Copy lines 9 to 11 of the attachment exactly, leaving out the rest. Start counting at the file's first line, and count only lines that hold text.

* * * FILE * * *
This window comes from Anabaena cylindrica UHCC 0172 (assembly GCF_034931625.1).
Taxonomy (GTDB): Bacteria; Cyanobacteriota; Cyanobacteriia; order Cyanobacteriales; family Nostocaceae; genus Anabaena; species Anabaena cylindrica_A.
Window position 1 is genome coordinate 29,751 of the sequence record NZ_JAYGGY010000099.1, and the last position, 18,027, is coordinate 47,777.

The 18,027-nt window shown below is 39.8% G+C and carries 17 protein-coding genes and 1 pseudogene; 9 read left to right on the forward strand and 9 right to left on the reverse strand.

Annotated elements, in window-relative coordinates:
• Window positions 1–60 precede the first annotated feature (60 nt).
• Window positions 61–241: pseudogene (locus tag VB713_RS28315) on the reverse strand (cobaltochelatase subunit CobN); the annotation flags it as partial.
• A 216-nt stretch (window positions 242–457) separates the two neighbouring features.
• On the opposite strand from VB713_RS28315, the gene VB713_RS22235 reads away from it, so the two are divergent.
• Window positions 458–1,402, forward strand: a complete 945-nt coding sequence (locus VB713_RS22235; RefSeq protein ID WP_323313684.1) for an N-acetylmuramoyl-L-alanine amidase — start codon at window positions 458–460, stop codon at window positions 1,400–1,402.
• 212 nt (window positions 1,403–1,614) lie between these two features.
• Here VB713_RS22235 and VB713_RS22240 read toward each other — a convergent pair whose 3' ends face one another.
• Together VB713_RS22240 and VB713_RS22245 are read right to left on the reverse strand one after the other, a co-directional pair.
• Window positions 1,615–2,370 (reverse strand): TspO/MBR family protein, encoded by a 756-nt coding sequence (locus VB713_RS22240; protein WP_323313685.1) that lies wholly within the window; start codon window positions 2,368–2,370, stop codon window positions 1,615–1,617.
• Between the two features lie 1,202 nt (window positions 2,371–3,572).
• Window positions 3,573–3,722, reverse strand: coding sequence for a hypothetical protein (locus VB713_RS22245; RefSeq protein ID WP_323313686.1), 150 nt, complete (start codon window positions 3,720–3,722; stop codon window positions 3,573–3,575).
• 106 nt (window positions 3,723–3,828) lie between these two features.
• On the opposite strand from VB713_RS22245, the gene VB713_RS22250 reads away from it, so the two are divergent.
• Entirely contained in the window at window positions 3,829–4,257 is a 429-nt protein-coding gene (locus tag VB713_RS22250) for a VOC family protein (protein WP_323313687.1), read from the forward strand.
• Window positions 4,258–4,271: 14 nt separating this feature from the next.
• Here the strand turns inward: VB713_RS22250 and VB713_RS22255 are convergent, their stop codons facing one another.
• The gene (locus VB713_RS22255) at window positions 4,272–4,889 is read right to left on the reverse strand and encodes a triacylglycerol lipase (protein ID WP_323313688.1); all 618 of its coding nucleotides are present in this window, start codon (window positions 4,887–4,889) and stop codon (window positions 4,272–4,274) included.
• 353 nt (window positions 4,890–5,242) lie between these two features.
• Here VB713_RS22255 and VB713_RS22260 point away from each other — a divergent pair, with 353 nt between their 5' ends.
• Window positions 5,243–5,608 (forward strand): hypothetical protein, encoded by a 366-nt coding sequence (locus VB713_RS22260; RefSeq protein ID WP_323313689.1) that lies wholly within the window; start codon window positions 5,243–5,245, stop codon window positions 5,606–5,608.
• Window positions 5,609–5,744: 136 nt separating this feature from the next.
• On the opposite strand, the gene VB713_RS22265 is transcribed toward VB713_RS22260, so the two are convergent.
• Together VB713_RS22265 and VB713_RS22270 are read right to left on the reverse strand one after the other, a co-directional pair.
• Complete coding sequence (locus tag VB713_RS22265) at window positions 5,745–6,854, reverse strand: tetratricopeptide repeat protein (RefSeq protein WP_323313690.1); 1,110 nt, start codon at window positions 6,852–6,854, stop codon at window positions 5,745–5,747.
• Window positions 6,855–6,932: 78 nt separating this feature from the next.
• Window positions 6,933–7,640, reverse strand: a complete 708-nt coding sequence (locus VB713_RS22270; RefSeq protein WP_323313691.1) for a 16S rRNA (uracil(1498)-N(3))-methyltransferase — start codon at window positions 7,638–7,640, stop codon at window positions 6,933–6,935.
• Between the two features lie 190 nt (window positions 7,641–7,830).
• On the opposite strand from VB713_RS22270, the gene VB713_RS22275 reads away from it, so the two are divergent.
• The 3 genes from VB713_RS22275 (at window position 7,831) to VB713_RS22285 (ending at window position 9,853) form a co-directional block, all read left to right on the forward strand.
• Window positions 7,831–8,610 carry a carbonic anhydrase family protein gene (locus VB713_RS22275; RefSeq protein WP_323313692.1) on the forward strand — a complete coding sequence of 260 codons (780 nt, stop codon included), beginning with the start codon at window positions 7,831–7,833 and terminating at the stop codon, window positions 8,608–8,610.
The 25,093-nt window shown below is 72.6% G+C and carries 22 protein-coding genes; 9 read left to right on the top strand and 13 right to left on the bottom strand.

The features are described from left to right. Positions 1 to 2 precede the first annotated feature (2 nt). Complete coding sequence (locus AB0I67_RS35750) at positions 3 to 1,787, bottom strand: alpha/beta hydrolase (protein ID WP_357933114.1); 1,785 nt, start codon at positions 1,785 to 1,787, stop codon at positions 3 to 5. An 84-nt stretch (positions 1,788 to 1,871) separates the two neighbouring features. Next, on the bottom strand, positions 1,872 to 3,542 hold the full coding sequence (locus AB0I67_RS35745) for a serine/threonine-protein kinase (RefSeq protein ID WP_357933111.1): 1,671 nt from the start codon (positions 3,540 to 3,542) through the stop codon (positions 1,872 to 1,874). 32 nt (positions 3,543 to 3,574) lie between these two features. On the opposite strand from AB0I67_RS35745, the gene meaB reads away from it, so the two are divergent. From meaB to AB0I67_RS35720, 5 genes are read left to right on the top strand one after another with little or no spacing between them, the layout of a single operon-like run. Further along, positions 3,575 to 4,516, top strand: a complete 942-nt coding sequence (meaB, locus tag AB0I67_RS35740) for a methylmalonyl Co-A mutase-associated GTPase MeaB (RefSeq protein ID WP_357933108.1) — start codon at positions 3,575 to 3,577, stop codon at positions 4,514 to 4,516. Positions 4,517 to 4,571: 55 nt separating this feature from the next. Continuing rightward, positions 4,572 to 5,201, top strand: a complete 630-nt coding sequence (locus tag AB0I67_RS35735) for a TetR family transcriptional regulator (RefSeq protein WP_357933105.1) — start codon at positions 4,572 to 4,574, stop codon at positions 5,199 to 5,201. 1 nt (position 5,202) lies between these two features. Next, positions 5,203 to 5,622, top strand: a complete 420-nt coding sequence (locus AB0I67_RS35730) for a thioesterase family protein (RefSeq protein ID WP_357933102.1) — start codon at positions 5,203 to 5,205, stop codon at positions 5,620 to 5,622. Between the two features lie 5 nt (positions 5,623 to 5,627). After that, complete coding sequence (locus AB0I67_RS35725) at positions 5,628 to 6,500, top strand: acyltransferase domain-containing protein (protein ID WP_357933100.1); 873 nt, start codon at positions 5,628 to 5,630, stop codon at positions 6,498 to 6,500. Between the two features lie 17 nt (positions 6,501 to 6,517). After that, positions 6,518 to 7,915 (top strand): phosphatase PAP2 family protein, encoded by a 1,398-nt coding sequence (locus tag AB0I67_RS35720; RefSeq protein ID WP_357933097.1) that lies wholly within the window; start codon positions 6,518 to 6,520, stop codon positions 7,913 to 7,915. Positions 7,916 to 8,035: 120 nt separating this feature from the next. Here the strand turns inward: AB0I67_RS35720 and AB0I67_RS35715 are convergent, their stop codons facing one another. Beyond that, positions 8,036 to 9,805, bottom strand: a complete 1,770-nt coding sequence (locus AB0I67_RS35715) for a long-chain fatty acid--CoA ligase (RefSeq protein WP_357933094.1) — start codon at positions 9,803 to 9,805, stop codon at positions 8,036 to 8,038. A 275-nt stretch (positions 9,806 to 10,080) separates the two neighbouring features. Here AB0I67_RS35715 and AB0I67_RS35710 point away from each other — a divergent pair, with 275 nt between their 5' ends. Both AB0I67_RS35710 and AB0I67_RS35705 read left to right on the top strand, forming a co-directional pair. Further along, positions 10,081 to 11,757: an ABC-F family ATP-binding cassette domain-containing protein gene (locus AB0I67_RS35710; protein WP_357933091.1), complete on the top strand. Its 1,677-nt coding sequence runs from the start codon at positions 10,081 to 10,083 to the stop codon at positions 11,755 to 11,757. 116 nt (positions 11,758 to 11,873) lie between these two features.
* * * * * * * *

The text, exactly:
• On the opposite strand from VB713_RS28315, the gene VB713_RS22235 reads away from it, so the two are divergent.
• Window positions 458–1,402, forward strand: a complete 945-nt coding sequence (locus VB713_RS22235; RefSeq protein ID WP_323313684.1) for an N-acetylmuramoyl-L-alanine amidase — start codon at window positions 458–460, stop codon at window positions 1,400–1,402.
• 212 nt (window positions 1,403–1,614) lie between these two features.